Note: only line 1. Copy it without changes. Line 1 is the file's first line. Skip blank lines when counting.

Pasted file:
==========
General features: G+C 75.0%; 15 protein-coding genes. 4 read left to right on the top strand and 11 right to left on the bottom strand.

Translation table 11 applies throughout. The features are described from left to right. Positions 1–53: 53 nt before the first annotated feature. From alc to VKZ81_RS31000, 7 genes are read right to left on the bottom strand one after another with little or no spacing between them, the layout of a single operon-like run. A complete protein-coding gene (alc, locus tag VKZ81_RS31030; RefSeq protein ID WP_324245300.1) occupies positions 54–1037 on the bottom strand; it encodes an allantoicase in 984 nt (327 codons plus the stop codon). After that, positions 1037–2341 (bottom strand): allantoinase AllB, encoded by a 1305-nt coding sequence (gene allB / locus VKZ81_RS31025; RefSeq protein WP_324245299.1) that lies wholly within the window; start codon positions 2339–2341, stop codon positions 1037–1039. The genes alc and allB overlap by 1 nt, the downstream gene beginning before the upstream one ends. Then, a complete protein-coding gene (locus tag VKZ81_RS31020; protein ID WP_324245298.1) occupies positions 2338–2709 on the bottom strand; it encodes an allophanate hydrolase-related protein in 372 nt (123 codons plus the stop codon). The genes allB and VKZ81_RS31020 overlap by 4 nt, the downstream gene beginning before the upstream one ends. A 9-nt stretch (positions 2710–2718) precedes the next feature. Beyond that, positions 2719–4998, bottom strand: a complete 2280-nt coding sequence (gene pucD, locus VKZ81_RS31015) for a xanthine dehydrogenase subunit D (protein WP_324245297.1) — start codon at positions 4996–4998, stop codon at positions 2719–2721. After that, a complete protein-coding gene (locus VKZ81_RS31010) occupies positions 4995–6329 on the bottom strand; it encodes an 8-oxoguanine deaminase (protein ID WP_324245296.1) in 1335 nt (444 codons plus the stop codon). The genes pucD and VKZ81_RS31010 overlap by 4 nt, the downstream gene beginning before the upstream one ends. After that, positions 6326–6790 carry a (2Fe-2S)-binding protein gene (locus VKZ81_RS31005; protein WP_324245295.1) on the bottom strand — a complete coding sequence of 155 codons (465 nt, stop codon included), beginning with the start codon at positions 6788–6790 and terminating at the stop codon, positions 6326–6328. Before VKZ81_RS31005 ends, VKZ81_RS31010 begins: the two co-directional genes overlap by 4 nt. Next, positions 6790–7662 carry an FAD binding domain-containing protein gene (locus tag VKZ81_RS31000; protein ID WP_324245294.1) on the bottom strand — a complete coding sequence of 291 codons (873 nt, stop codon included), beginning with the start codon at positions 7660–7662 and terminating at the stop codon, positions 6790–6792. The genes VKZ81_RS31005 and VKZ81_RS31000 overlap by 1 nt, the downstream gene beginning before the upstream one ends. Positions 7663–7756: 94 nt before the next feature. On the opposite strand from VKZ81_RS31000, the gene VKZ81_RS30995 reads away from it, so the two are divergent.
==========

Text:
General features: G+C 75.0%; 15 protein-coding genes. 4 read left to right on the top strand and 11 right to left on the bottom strand.